You Shouldn't Freak Out About What Happens In Iowa

There is no shortage of hype surrounding the Iowa caucuses on Monday, which began at 7 p.m. CT. And there's good reason for that: This is the first time in the 2016 presidential race that we will have something other than polls with which to measure where voters' loyalties lie. And as the first primary in the nation, it has the potential to spark momentum within the campaigns that perform well. Though we have reason to be paying attention, there's no need to get stressed out about who does or does not win on Monday, especially on the Republican side — few GOP candidates who won the Iowa caucuses have gone on to secure their party's nomination for the general election.

In fact, The Des Moines Register reported that Republican winners of the Iowa caucuses have only gone on to win their party's nomination twice out of the six races that have taken place since 1980. What is more, only one of those Iowa winners went on to win the presidential election. Taking a look at the past Republican winners of the Iowa caucuses can give us some insight into just how unpredictable the race will remain after Monday's votes are in.

1980: George H. W. Bush


Rep. George H. W. Bush did go on to get his party's nomination and win the presidency — in 1988. In 1980, California Gov. Ronald Reagan lost to Bush by only 2.1 percent in Iowa, and then took both the Republican nomination and the presidency. He made Bush his vice president.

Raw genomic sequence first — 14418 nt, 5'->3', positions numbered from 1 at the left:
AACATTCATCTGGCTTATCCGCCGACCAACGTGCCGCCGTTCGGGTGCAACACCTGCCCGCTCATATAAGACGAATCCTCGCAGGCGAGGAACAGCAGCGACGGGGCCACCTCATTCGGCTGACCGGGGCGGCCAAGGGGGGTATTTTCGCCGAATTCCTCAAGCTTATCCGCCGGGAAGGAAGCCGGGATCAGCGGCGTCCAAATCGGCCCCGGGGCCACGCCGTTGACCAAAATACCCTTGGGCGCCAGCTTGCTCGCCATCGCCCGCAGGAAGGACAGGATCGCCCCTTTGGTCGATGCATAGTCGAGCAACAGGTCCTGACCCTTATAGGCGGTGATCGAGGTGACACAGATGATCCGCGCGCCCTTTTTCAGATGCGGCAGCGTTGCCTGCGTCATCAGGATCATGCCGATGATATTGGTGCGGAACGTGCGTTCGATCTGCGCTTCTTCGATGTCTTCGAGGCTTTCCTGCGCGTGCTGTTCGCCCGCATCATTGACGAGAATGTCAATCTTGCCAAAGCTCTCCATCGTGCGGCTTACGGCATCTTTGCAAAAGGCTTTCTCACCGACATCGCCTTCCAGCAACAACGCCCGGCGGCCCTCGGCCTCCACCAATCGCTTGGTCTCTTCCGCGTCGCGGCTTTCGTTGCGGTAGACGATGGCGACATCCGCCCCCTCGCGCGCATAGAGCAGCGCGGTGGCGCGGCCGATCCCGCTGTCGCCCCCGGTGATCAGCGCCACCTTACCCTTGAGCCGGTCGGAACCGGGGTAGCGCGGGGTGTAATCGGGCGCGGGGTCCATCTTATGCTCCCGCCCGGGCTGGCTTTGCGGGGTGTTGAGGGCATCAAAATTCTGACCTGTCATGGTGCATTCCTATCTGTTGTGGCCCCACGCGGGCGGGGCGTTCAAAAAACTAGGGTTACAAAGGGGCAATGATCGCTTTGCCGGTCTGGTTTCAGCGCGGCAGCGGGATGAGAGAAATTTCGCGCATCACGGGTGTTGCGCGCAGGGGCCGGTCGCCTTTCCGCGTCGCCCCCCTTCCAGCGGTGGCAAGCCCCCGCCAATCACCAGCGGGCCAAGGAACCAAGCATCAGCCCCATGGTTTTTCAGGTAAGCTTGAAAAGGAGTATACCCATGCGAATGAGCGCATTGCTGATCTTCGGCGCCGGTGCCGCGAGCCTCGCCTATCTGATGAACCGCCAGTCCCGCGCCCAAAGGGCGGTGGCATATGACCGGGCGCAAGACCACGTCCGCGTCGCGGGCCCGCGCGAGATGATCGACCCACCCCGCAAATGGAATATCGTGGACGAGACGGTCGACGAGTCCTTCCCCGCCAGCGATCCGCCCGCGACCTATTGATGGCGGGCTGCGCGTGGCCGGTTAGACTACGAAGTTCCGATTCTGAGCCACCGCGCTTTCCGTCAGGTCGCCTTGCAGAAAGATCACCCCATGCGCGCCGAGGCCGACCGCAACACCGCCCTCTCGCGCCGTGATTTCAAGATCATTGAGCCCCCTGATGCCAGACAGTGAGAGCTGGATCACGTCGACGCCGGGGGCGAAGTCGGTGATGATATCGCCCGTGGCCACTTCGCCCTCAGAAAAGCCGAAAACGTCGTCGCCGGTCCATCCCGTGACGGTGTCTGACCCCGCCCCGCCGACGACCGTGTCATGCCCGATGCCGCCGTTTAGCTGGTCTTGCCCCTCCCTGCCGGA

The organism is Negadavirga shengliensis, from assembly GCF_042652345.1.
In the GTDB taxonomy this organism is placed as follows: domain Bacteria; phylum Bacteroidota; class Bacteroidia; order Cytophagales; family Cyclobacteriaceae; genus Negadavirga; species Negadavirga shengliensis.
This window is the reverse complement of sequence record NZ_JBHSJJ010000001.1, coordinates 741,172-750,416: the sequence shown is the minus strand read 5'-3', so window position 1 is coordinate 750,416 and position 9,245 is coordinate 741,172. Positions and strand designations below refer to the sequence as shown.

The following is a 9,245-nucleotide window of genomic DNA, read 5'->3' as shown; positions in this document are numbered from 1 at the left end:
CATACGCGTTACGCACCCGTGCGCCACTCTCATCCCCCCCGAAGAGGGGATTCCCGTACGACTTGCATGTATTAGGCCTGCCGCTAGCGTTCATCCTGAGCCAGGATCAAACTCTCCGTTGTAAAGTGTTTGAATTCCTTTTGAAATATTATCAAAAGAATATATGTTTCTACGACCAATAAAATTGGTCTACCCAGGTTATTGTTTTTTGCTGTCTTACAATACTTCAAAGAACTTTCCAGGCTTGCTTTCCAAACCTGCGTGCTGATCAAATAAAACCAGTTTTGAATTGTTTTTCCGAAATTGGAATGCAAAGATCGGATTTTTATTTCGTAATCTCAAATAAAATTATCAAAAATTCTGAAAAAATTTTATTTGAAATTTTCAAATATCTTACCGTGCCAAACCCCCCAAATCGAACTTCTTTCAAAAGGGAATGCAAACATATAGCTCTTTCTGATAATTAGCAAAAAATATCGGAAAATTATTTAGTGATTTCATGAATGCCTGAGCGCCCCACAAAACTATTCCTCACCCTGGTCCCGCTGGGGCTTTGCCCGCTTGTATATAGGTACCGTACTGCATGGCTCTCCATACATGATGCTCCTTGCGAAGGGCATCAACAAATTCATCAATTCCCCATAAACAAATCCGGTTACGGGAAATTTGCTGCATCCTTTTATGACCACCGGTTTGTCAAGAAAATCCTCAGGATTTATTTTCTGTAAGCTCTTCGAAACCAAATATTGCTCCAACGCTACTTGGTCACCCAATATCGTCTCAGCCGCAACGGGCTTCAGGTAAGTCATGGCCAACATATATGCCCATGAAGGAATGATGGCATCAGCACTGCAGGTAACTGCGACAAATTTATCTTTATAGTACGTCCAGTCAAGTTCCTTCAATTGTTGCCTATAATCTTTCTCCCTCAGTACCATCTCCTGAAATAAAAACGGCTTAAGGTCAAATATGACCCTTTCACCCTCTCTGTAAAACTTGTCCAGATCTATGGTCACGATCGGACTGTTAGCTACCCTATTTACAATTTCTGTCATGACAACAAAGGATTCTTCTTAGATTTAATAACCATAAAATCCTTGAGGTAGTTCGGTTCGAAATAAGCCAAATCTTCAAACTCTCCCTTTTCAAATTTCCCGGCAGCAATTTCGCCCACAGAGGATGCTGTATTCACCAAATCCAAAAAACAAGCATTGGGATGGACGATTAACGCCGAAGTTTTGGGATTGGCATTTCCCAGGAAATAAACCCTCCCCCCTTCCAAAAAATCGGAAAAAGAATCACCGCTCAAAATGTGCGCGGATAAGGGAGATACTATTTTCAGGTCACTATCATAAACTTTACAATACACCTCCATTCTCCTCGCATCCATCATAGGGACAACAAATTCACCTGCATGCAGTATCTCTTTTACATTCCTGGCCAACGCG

1988: Bob Dole

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Sen. Bob Dole won the Iowa caucuses by a sizable margin, getting 37.4 percent of the votes, compared to second-place candidate Pat Robertson's 24.6 percent. The candidate who actually got the nomination — George H.W. Bush — came in third, with a paltry 18.6 percent.

1996: Bob Dole (Again)


This time, Dole did indeed go on to secure his party's nomination, after beating his closest competition in Iowa, Pat Buchanan, by 3 percent. He lost to incumbent President Bill Clinton in the final race.

2000: George W. Bush

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The Iowa caucuses of 2000 saw Texas Gov. George W. Bush take a strong lead of 10.5 percent over his best competition in the state, Steve Forbes. He went on, as we haven't likely forgotten, to win both the Republican nomination and the presidency.

2008: Mike Huckabee


Arkansas Gov. Mike Huckabee took Iowa in 2008, with 34.4 percent of the vote. Sen. John McCain, who became the Republican party's presidential nominee, only garnered 13.1 percent of votes. He was barely in fourth place, behind Sen. Fred D. Thompson by only 0.2 percent.

2012: Rick Santorum


Though Mitt Romney became the Republican nominee in 2012, Rick Santorum won the Iowa caucuses — just barely. Both candidates came in at 24.6 percent, with Santorum winning by only 34 votes.

Top Three Spots

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Perhaps a more important thing to look for than the winner on Monday night is the top three candidates. From the data above, you'll see that only once since 1980 has a candidate who came in below third place in the Iowa caucuses eventually won the party nomination, and that was John McCain, who missed out on that placement by a very small margin. Averages of recent polls show Donald Trump, Sen. Ted Cruz, and Sen. Marco Rubio in first, second, and third, respectively. Rubio is averaging 16.9 percent compared to Ben Carson, who sits in fourth place a full 9 percent behind him.

The Iowa caucuses are worth paying attention to, but there's no need to freak out about Monday's results. It's not anyone's game at this point, but there is time for the tables to turn in the Republican race.